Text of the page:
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June, 2013, Page 34
Photos by David B. moore
From left to right are a sphere of native chrysocolla and malachite from the Moonlight Mine in Wickenburg, Arizona,
chatoyant malachite in its raw form from the Congo, and a piece of chrysocolla and malachite that has been polished.
history, Highlights and helpful Hints
First things first: Minerals are not rocks. Rocks are typically composed of two or more minerals, but minerals are homogenous, with distinct chemical compositions and crystal structures. One other difference: Most rocks are not worth much; some minerals are priceless.
The International Mineralogical Association currently recognizes more than 4,600 mineral species. Some are prized, like diamonds; others are common, like quartz. In fact, the family of silicate minerals, of which quartz is a member, makes up more than 90 percent of the Earth’s crust. Minerals are everywhere, including Arizona.
There’s copper, of course—one of the state’s “Five Cs”—and the geological wonder that is Grand Canyon National Park, which is home to copper, calcite, dolomite, hematite, feldspar, quartz, silver, uranium and more. And, according to the Arizona Geological Survey, the state is “world famous” for turquoise, peridot, petrified wood, azurite and malachite.
Given the abundance of materials and the promise of a stunning discovery, it’s no surprise that amateur mineral collectors, or “rockhounds,” scour the land in hopes of unearthing treasures.
Bruce Barlow, owner of Barlow’s Gems in Cave Creek, Arizona, is a jewelry maker, gem and mineral dealer and a longtime rockhound. “I’ve been rockhounding my whole life,” he admits. “I started out doing jewelry; then things just progressed. My wife and I moved to Arizona, and we started digging for rocks. We have our little chipping hammers, and we’ll chip the edges. A lot of the specimens we find will be colorless or gray; those we just drop back on the ground. But every once in a while, we’ll find one with colors or inclusions that form wisps and patterns. It’s just a matter of getting out and walking the hills. You chip a lot of rocks, but the more time you spend out there, the more chance you have of finding something.”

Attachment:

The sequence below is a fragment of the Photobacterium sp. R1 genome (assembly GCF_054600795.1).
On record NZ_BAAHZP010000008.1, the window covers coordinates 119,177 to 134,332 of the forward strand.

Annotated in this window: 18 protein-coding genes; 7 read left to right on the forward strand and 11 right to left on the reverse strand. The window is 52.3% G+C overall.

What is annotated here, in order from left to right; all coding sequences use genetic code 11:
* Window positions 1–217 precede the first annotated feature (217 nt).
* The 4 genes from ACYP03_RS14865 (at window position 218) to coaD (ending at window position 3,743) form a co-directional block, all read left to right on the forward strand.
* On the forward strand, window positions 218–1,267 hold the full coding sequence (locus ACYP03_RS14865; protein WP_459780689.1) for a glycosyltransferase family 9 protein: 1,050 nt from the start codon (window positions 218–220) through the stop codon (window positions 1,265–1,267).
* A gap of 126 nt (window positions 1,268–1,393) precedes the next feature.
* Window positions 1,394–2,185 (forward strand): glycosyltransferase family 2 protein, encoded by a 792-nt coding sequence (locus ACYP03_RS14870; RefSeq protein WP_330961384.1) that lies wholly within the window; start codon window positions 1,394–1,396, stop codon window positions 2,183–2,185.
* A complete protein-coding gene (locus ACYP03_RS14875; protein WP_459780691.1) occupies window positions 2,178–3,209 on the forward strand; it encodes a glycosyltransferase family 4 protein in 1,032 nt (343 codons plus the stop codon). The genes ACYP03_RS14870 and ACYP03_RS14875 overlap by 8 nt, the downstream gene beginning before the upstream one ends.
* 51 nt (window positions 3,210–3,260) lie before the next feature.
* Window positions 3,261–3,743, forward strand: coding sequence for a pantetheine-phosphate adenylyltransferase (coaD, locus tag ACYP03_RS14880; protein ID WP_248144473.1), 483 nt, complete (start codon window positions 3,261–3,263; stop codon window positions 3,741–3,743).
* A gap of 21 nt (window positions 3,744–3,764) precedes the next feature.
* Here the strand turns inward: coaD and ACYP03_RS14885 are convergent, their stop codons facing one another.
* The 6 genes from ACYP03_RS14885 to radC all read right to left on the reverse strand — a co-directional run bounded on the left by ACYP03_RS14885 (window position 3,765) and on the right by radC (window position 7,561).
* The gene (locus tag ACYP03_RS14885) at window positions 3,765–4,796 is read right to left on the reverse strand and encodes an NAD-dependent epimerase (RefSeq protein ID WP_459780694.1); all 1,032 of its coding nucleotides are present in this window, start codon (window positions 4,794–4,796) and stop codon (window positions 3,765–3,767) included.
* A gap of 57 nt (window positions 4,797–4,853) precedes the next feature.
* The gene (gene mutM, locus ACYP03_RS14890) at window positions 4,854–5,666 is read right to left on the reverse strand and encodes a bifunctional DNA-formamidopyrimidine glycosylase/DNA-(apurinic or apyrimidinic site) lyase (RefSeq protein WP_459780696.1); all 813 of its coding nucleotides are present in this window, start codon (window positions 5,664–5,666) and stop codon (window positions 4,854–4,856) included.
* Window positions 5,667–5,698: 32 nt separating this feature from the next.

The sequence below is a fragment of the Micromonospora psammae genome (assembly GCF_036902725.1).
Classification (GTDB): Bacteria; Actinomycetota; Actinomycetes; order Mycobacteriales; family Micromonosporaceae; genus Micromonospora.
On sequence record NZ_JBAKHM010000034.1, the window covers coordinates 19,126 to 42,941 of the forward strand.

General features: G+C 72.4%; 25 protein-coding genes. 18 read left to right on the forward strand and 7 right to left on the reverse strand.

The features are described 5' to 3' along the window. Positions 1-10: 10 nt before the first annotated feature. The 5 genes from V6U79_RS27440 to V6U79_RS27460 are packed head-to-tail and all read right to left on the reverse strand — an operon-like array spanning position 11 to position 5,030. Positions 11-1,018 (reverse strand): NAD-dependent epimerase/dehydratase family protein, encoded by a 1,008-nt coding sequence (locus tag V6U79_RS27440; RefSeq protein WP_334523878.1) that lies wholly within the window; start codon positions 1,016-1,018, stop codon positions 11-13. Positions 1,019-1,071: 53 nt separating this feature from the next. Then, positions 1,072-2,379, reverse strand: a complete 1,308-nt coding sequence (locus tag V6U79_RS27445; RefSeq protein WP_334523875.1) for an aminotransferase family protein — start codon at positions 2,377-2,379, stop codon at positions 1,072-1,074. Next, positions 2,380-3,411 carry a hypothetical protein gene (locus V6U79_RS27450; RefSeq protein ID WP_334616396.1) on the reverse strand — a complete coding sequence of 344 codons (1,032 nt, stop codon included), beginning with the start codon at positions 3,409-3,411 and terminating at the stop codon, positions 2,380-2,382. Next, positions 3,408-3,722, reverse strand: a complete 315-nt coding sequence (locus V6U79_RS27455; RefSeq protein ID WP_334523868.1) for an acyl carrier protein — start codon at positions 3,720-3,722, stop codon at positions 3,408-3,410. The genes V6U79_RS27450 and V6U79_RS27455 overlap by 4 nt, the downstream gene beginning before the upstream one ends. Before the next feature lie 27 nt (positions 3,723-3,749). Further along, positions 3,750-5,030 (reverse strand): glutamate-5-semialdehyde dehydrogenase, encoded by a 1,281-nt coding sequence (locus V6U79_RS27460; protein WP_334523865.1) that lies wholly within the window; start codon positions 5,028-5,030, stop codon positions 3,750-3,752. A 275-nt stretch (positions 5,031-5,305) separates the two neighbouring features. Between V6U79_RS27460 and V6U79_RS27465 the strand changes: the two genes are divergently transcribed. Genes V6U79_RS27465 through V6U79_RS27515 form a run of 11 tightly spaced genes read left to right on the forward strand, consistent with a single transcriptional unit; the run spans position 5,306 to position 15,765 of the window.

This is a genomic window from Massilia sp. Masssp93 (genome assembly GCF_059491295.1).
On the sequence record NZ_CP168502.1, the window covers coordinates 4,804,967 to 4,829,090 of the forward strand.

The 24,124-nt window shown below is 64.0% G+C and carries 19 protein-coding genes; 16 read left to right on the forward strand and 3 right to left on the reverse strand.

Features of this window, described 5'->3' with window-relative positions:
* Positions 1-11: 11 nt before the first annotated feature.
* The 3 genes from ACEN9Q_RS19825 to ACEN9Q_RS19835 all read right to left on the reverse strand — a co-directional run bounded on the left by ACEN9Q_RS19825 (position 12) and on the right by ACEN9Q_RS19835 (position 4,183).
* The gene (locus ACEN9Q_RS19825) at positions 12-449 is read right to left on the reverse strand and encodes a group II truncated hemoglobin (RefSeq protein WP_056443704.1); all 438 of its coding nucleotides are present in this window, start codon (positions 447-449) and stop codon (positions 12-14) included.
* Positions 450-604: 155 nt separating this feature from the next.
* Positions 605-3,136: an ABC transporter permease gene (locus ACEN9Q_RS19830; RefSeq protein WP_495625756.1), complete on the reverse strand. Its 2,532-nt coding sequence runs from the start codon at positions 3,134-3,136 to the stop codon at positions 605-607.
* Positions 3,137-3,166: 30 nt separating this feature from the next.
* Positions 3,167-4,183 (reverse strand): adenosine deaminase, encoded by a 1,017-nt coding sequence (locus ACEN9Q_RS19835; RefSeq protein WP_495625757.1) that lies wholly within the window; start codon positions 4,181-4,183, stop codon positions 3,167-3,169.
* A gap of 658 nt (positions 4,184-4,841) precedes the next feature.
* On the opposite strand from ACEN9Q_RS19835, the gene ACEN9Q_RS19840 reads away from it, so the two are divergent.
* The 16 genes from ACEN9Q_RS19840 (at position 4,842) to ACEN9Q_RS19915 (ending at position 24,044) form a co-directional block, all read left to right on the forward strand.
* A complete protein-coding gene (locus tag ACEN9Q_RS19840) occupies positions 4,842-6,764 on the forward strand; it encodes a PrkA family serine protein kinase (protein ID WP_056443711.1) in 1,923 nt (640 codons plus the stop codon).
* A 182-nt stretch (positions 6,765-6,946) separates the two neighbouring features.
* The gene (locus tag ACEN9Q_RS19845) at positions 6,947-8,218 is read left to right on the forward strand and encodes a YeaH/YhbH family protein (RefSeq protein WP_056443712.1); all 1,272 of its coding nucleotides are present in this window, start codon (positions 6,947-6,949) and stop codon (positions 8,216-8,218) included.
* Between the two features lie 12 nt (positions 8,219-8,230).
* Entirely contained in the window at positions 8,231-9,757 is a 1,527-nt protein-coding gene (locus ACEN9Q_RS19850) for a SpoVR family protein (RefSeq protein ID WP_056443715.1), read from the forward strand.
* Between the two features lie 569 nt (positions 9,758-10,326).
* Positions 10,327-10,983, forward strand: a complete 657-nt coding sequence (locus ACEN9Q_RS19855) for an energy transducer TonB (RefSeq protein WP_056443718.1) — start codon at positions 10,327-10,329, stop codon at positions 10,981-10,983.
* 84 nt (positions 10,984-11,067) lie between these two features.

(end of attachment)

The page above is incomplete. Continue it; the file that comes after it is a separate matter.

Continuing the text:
Various quartz crystals are displayed here on metal stands. All minerals shown on this page are from Rare Earth Gallery.
The hit-or-miss nature of rockhounding is not for everyone, but collectors can still experience the thrill of the hunt at the annual Tucson Gem and Mineral Show, the largest of its kind in the U.S. The event attracts folks from around the world who come to showcase or buy gemstones and minerals, as well as meteorites, fossils and crystal-filled geodes—some that dwarf the average man.
During the other 360 days of the year, serious collectors and the just-curious can get their fix at galleries. “We have pieces that range from less than ten dollars to tens of thousands of dollars,” says Teresa Lewis, manager of Touchstone Gallery in Scottsdale. “The price has a lot to do with what the mineral is, if it’s a gemstone or a mineral. They’re all minerals, but not all minerals are gemstones. With minerals, the price depends on how much of it is the actual mineral and how much is the matrix, or host rock. For gemstones, it has to do with clarity and color and carat weight of the gemstone versus the host rock.”
Whether a gem or mineral, these earthly finds are something winter visitors and locals alike seem to find worth taking home. “We try to feature a great range of Arizona minerals, in particular,” Lewis says. “But we also have fossils and petrified wood. And of course, all the little boys who come in ask if we have dinosaur poo. We do.”
Called coprolite, fossilized feces may sound like something better left untouched, but as minerals have staked their claim on the dung over time, what was once waste has become wonderful, say rock experts. Wonderful enough to display in your home, in fact.